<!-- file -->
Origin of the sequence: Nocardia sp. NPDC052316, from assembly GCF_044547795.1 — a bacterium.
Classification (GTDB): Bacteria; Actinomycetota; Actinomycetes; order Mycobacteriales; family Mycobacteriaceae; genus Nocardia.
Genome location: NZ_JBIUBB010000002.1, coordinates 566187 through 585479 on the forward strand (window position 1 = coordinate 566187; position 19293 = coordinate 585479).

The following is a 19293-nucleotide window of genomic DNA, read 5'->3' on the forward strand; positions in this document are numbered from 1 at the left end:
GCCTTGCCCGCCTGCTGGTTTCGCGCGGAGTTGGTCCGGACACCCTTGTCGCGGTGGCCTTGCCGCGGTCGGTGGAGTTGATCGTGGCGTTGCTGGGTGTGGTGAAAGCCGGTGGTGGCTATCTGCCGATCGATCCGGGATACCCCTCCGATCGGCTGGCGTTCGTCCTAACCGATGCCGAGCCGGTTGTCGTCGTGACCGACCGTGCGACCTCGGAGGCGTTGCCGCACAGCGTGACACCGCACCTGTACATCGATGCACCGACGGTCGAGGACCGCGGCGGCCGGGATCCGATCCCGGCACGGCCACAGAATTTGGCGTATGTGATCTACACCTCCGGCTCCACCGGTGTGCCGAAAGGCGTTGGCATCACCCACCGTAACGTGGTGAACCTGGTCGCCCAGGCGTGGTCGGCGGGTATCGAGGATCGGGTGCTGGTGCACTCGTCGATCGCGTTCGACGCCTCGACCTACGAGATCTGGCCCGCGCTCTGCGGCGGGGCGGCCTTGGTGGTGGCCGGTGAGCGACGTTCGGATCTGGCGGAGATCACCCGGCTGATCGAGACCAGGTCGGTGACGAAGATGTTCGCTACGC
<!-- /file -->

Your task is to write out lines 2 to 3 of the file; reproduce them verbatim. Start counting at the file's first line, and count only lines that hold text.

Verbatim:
Classification (GTDB): Bacteria; Actinomycetota; Actinomycetes; order Mycobacteriales; family Mycobacteriaceae; genus Nocardia.
Genome location: NZ_JBIUBB010000002.1, coordinates 566187 through 585479 on the forward strand (window position 1 = coordinate 566187; position 19293 = coordinate 585479).